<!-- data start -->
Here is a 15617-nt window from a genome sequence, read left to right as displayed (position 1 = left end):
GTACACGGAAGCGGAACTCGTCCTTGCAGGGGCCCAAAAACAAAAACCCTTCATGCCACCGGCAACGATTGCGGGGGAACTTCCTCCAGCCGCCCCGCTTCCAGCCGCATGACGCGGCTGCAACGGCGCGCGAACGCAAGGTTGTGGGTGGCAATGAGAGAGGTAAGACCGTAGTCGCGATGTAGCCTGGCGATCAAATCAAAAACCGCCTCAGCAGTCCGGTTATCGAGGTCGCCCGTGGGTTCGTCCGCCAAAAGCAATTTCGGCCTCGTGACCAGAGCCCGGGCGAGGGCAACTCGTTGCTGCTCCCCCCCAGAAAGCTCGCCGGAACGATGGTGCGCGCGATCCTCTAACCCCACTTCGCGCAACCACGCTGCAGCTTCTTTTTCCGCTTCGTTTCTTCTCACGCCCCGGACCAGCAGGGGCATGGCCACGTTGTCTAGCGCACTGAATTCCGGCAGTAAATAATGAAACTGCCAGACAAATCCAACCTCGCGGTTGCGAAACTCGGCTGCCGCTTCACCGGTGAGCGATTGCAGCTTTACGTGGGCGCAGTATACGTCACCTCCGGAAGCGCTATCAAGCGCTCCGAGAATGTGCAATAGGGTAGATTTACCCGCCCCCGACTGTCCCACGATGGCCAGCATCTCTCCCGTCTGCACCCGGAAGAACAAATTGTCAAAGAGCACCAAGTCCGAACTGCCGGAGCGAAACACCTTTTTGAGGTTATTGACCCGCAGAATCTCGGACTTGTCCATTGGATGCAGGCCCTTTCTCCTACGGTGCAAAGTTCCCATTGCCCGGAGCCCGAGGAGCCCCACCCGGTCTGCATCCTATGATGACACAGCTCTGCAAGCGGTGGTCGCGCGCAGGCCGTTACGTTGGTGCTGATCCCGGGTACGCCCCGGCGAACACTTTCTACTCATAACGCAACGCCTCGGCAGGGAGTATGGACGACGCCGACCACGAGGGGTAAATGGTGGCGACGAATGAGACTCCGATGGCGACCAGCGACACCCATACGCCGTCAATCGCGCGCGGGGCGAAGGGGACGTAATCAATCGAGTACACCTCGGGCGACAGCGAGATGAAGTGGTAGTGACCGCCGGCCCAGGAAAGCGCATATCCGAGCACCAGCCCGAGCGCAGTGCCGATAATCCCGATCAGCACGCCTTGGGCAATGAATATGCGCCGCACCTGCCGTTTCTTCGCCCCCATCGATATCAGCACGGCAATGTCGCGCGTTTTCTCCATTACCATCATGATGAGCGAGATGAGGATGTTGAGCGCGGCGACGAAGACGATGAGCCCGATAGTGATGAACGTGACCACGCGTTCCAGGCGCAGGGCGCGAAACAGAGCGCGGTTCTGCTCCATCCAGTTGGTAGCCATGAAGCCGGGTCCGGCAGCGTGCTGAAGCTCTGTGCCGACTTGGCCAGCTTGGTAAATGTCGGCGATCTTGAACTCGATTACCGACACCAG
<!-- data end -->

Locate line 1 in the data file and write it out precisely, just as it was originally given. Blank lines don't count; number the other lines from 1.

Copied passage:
Here is a 15617-nt window from a genome sequence, read left to right as displayed (position 1 = left end):